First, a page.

They say that 'you'll find love when you're not looking'
So you intentionally try to go about your life, focusing on yourself, your career, discovering new hobbies, spending time with friends and family. But deep down there's a lingering desire of wanting to feel safe, loved, and adored. You dream of leaving your problems behind and finally connecting on a deeper level with someone. This entices you back into the dating apps and you start dating again. Yet it always ends up the same, you meet a "potential match" and at times it makes you feel anxious. Like an imposter you're always second guessing yourself thinking, is this person genuinely interested in me? What if we spend more time together and they discover things about me that they don't like? What if they get bored?
You struggle to put this into words, afraid that expressing how you truly feel will jeopardize the relationship, and so the cycle continues.
I’ve been there: hoping and wishing to find my perfect match so that I could finally feel good in my life. But it didn't come without searching the archives of my own soul and desires first.
I had to become 'the one' first.
After I got out of a 13-year relationship, at the peak of my early 30s, I thought that I would never find love again. As I had tried so hard to make that last relationship work, I felt like a failure, as though all the time I invested was in vain. Knowing that I needed to adjust to the single life but also wanting to feel a connection with someone again, I sought out dating apps as a way of keeping my mind occupied. Perhaps, deep down a part of me also wanted to feel that I was still desirable, that there was hope, and that I wasn't destined to be alone.
In the span of 9 years, and 2 continents, I met and went on dates with men from different cultures and walks of life. I was on a vicious dating cycle that led to a lot of anxiety, miscommunication, ghosting, heartaches, disappointments, and most of all loneliness.
Although I was constantly going on dates and meeting people, every relationship made me feel more lonely and misunderstood. I blamed it on the language barrier and cultural differences. I blamed it on the slight age differences and started to believe that there weren't any good men out there; as cliché as it sounds, that all the good ones were truly taken.
But in most cases, I blamed myself for not being good enough. I blamed myself for not belonging to any specific group or culture, not being young enough, pretty enough, skinny enough, feminine enough, tall enough, communicative enough, or wealthy enough. I even went as far as blaming my childhood and my ex, for the trauma it caused that made me hard to love.
Digging deep into the patterns of my dating history, I realized that the common denominator was always me. Every person I had met up until that moment was a reflection of myself, how I viewed myself, and where I was in my life. I was not happy with my work situation, and I wasn’t sure about what I wanted in my life, where I wanted to live, and what I wanted to do. This led me to meeting men who also didn’t know what they wanted, who weren’t ready to commit, who weren’t very communicative, and who were also confused and unhappy with their life. There is some truth to the saying that misery loves company. Perhaps I was trying to find in them what was missing in me.
On the other hand, I kept telling myself and others that I was ready. At that point I had already dated enough to know what I didn’t want. I also traveled to many parts of the world, met a lot of people, and seen a lot of beauty. I felt that the only thing that was missing was a life partner, especially since I had already spent most of my 30’s “doing me”.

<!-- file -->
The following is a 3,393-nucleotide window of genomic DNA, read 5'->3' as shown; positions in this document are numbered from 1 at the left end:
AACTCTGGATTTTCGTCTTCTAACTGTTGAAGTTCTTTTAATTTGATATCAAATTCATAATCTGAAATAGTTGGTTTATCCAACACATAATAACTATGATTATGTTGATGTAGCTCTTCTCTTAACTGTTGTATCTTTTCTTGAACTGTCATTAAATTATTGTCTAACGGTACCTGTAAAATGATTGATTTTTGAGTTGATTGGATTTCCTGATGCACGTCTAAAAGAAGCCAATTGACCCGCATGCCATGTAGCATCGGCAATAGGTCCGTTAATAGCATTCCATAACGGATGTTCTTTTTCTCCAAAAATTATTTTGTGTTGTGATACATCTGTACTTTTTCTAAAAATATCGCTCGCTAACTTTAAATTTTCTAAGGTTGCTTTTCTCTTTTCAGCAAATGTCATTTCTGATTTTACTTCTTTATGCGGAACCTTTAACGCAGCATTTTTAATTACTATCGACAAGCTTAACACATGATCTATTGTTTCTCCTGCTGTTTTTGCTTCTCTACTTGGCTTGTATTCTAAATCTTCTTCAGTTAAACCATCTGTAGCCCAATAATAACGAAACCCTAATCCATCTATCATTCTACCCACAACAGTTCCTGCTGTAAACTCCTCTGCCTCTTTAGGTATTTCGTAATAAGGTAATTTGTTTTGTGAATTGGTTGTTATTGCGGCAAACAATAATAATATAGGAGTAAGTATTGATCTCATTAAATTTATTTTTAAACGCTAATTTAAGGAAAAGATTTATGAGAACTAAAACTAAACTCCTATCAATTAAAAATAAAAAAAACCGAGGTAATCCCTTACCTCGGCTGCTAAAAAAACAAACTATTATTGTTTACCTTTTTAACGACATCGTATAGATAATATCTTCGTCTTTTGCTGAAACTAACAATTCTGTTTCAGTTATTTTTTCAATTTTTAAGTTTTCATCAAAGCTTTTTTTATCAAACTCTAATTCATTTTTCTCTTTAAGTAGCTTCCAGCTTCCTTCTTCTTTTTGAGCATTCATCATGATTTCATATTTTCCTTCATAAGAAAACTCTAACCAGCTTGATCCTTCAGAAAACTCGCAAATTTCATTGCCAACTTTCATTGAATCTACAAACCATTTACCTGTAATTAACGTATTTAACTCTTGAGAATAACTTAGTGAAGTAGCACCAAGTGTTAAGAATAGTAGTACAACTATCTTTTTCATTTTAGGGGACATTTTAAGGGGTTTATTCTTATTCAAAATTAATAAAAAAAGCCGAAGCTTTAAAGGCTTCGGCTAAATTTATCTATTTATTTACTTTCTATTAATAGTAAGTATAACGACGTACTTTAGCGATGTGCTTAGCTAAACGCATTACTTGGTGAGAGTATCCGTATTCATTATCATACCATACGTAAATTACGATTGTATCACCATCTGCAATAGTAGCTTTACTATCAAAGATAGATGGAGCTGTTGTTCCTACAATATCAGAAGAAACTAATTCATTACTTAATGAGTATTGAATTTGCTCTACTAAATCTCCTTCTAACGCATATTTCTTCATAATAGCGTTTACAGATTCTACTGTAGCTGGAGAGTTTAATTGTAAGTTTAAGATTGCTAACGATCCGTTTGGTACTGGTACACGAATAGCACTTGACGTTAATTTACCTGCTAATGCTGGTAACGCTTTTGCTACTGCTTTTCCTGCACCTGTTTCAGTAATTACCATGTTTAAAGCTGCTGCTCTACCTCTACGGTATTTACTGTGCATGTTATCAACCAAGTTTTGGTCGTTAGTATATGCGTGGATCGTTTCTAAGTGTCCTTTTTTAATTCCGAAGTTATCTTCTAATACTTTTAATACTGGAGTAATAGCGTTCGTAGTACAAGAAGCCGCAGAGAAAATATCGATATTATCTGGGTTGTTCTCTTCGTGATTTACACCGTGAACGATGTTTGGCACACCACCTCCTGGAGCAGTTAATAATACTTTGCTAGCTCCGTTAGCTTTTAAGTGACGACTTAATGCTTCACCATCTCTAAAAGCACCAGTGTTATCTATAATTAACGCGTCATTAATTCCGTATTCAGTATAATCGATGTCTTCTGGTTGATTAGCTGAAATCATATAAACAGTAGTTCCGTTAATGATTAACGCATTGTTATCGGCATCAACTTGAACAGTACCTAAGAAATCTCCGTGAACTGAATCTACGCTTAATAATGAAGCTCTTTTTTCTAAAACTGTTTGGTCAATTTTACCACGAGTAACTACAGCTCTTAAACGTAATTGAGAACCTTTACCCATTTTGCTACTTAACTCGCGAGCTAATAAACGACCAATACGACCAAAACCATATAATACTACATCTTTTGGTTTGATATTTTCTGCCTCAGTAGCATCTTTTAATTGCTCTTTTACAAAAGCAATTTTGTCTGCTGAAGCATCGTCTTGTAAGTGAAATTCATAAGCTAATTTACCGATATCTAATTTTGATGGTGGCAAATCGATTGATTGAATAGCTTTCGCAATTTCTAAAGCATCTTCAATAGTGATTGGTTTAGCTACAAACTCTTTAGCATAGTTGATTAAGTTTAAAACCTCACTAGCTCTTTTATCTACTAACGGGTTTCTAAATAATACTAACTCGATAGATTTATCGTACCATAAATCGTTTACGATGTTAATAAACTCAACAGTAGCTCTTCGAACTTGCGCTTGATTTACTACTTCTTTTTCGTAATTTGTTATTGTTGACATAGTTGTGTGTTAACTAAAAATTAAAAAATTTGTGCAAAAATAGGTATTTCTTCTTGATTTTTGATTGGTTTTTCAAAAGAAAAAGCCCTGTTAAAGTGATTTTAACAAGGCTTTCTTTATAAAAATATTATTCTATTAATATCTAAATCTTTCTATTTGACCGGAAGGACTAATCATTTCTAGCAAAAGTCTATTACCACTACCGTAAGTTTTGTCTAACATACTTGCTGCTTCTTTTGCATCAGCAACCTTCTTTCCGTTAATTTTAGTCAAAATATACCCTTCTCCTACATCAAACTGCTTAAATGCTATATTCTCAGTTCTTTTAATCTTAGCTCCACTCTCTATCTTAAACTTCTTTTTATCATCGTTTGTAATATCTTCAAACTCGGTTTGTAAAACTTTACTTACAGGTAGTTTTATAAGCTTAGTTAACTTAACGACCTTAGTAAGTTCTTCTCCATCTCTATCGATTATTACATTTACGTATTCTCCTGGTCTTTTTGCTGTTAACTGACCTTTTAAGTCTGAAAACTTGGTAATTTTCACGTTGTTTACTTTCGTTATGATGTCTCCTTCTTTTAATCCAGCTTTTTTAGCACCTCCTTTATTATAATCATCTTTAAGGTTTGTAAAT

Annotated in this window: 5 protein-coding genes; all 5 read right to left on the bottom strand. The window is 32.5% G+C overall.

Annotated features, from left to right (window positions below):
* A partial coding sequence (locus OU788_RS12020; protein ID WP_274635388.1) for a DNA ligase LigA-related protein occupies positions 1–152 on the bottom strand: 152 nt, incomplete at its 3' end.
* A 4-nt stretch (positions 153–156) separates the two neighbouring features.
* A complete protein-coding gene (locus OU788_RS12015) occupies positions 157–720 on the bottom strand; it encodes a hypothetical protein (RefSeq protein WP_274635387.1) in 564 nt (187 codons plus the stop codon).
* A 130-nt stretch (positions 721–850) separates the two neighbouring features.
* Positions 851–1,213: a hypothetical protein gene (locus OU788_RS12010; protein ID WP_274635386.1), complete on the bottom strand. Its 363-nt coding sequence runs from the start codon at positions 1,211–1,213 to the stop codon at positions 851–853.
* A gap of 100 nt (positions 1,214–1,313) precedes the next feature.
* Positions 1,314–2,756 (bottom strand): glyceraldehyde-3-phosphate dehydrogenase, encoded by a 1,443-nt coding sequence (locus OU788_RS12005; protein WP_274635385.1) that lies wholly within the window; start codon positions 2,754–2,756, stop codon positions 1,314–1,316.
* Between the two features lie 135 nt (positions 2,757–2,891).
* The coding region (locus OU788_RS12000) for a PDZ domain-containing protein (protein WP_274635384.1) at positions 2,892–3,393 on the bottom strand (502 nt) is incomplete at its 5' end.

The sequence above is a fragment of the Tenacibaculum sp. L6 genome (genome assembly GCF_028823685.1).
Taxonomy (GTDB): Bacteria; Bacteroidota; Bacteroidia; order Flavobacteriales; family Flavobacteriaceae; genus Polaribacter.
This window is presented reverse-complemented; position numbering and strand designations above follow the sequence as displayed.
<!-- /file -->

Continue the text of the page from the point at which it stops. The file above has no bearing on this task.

I was 37 going on 38 at that time (nearing the dreaded 40’s), so this led me on the path of doing a lot of soul searching. I started reading a lot of books and watching various YouTube channels on the topic of the Law of Attraction. I tried several manifestation techniques and meditation. Yet, nothing worked, the same people kept showing up in my life. The truth was that I was really scared of being in a relationship again, deep down, I wasn’t prepared to face myself. While I was endlessly seeking the validation of love and acceptance from another person, the one that I really needed to receive that love and acceptance from was myself.
The journey to finding yourself will be the greatest journey you'll ever go on.
Once I looked within, I got clear about what I wanted and what I needed from my relationships and from myself. I am perfectly imperfect , and I knew that the right one will love me just as I am.
In knowing my worth, I stopped settling for everything and sacrificing who I am for the needs of a partner. I learned how to communicate and stopped being afraid.
Letting go of those doubts and fears created the space for my life partner to show up.
People say you’ll find love when you least expect it; but I don’t believe you shouldn’t look for love. I think you should look for yourself first;
To look for self-love, self-compassion, and self-care.
Before you can love someone else, you need to deeply and fully understand and care for yourself first. Your values, beliefs, and dreams matter. Know that you will never have to choose between one thing or another. Learn to love yourself so that the love of your life will know just how to love you.
I finally understand now why I had to go through all the heartaches and experiences that I did. And If I had to do it all over again, I wouldn't change a thing because it led me to the most amazing person and relationship I could have ever asked for.
If you are standing at the crossroads of your life feeling lost in not knowing which steps or direction to take (personally or professionally), know that every misstep or redirection in life is an opportunity to start over, bringing you closer to the life you desire.
Trust your journey <3
I promise that it will be worth it.